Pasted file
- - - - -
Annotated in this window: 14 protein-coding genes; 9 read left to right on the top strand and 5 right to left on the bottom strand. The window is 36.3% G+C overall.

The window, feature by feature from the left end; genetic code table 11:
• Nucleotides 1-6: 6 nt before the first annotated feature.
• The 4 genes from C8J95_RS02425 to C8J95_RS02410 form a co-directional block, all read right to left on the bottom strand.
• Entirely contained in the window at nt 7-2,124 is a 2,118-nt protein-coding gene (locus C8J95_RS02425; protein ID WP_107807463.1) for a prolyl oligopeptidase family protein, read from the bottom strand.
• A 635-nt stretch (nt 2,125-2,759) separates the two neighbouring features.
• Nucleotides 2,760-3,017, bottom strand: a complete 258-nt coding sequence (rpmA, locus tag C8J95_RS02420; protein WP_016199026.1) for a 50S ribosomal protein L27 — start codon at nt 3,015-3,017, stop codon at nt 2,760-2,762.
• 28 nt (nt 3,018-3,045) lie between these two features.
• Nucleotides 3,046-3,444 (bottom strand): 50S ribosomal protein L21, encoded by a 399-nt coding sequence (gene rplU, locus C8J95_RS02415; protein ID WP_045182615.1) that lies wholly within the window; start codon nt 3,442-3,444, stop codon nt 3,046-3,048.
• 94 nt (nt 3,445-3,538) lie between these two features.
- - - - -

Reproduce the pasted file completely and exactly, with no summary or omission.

Annotated in this window: 14 protein-coding genes; 9 read left to right on the top strand and 5 right to left on the bottom strand. The window is 36.3% G+C overall.

The window, feature by feature from the left end; genetic code table 11:
• Nucleotides 1-6: 6 nt before the first annotated feature.
• The 4 genes from C8J95_RS02425 to C8J95_RS02410 form a co-directional block, all read right to left on the bottom strand.
• Entirely contained in the window at nt 7-2,124 is a 2,118-nt protein-coding gene (locus C8J95_RS02425; protein ID WP_107807463.1) for a prolyl oligopeptidase family protein, read from the bottom strand.
• A 635-nt stretch (nt 2,125-2,759) separates the two neighbouring features.
• Nucleotides 2,760-3,017, bottom strand: a complete 258-nt coding sequence (rpmA, locus tag C8J95_RS02420; protein WP_016199026.1) for a 50S ribosomal protein L27 — start codon at nt 3,015-3,017, stop codon at nt 2,760-2,762.
• 28 nt (nt 3,018-3,045) lie between these two features.
• Nucleotides 3,046-3,444 (bottom strand): 50S ribosomal protein L21, encoded by a 399-nt coding sequence (gene rplU, locus C8J95_RS02415; protein ID WP_045182615.1) that lies wholly within the window; start codon nt 3,442-3,444, stop codon nt 3,046-3,048.
• 94 nt (nt 3,445-3,538) lie between these two features.